WASHINGTON – Most, if not all, of the players in the current US national team group preparing to face Germany on Sunday (2:30 pm ET, ESPN2/UniMas, live chat on MLSsoccer.com) have played at RFK Stadium, or at least spent time in the nation's capital.
For Graham Zusi, however, it's essentially a homecoming.
“It's great to be in an area where some sights and sounds are familiar,” he told reporters on Friday, just before the USMNT's training session at American University. “I'm sure I'll be able to see some former Terps in the crowd and catch up with some old buddies.
“It should be an awesome atmosphere at RFK, and a fun match.”
Zusi plays his club soccer at Sporting Kansas City and is an Orlando, Fla., native. But he made his name in the game as a college standout at the University of Maryland, located a few Metro stops north of the District in College Park, Md., where longtime head coach Sasho Cirovski has built the Terrapins – or Terps, as Zusi and everyone associated with the school calls them – men's soccer program into one of the most consistent incubators of talent in the United States.
In fact, Zusi is one of four Terps on the current USMNT roster along with Omar Gonzalez, Clarence Goodson and Maurice Edu (who has been sidelined by a sports hernia and is unavailable for the near future).
“That really says it all,” said Zusi of the strong Maryland contingent, which he believes is a strong tribute to Cirovski's superlative skills.
“Just the environment that he provides for his players is a great stepping stone into that professional atmosphere,” he added. “From the facilities to the training sessions to the team, he really makes a professional atmosphere there, and doesn't skimp on anything. Credit to him for putting all of us, really, where we are now.”
It's possible that all three of the Terps available to US coach Jurgen Klinsmann will see the field on Sunday, though Gonzalez and Goodson struggled against Belgium on Wednesday and are unlikely to start the match together.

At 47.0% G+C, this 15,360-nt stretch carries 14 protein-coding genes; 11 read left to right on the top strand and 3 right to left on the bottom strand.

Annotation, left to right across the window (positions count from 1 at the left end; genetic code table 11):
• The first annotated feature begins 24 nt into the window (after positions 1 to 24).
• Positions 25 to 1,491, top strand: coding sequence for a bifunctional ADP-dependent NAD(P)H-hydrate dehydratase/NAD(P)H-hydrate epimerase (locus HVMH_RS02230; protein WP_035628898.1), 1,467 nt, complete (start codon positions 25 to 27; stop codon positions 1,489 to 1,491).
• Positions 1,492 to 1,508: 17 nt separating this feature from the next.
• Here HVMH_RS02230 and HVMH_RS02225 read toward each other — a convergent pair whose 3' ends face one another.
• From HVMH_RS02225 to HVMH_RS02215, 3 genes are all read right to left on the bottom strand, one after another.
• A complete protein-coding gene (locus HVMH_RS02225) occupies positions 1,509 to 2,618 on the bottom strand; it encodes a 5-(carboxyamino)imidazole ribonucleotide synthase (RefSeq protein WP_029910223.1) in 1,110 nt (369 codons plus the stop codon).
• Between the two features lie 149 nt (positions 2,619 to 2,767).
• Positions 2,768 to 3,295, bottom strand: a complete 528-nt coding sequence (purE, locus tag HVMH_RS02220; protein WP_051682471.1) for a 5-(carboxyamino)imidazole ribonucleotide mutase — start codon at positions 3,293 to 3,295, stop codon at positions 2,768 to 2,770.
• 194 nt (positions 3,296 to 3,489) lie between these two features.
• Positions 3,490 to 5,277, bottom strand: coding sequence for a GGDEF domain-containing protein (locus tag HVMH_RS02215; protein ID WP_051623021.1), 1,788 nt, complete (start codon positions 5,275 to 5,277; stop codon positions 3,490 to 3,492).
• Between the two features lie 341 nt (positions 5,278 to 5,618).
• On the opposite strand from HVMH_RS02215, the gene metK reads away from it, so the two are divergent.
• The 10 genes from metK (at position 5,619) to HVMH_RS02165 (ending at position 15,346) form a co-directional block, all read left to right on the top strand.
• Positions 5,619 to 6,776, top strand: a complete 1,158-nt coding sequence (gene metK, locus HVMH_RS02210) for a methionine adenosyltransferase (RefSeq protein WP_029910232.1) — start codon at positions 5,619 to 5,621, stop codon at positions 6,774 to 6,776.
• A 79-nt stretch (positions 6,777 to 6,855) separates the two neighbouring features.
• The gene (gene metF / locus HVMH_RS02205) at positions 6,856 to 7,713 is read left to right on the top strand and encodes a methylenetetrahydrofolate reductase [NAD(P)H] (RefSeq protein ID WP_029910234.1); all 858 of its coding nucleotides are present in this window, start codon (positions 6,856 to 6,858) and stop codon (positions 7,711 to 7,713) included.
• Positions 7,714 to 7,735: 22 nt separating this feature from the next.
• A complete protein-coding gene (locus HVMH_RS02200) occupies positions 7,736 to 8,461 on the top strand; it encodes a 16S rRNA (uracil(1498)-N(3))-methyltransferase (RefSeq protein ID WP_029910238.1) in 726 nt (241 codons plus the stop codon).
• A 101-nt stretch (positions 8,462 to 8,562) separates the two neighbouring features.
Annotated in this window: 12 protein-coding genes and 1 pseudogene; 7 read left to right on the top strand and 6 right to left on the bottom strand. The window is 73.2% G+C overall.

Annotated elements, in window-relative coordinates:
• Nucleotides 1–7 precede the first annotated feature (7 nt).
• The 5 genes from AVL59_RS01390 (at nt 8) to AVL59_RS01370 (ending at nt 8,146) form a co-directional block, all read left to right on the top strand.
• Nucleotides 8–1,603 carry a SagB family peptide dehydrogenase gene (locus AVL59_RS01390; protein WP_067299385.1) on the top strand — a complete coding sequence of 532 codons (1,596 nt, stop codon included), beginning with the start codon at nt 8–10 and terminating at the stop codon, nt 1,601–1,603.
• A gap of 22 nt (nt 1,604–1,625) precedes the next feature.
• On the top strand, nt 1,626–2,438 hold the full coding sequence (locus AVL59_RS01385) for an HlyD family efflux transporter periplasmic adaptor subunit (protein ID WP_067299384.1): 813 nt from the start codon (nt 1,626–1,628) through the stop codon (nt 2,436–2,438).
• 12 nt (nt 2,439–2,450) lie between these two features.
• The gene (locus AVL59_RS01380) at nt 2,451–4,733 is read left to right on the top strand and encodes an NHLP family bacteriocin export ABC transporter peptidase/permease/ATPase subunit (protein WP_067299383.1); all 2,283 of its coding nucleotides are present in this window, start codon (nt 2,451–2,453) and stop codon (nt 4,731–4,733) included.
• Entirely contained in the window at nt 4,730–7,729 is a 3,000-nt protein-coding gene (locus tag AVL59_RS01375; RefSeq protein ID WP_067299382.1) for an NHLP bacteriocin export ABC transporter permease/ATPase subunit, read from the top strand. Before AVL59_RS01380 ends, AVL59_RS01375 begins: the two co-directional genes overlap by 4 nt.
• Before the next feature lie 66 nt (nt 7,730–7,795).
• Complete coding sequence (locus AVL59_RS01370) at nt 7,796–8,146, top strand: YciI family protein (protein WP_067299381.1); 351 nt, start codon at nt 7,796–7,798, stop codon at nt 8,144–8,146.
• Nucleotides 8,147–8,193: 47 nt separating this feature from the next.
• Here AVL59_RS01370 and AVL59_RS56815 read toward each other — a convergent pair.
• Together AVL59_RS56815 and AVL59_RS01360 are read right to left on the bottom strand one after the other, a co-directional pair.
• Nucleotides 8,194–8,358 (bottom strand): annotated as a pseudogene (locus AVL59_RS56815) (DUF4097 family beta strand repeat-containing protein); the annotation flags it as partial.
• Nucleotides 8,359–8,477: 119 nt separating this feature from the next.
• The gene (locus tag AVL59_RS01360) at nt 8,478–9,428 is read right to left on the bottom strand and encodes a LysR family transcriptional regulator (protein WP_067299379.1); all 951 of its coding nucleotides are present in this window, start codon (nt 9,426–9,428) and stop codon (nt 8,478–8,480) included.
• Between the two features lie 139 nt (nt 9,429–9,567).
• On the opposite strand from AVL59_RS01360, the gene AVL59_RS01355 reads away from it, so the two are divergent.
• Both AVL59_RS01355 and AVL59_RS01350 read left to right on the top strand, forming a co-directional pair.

Zusi admitted on Friday that the 4-2 thumping in Cleveland has the Yanks feeling “urgency to get back on the field, to make up for some wrongs,” but he wrote off some of Belgium's excellence to individual errors rather than collective ones.
“Some of the mistakes we made were individual mistakes that can be rectified pretty easily,” he said. “It wasn't necessarily a whole team breakdown but just a couple individual plays that we can learn from pretty quickly – definitely defensively.
“But looking offensively, we put some decent stuff together, and got two goals, which for a US squad should be enough to get the win.”
As a wide midfielder, Zusi also took his share of responsibility for Wednesday's lack of attacking incisiveness, which extended striker Jozy Altidore's long USMNT scoring drought, a curious contrast to his prolific season at club level with AZ Alkmaar.
“That's definitely part of our game, is getting the ball to those outside wingers and the overlapping defenders as well, to provide that service,” said Zusi, who spent the Belgium match on the right wing, of Altidore. “If we're not doing that, then it's on us, really. We need to provide him with some better service in the box so he can finish it off.”
He also dismissed the idea that Altidore himself needs to improve his movement in and around the opposition's goal.
“No, I think he's done a great job of putting himself in dangerous areas,” said Zusi.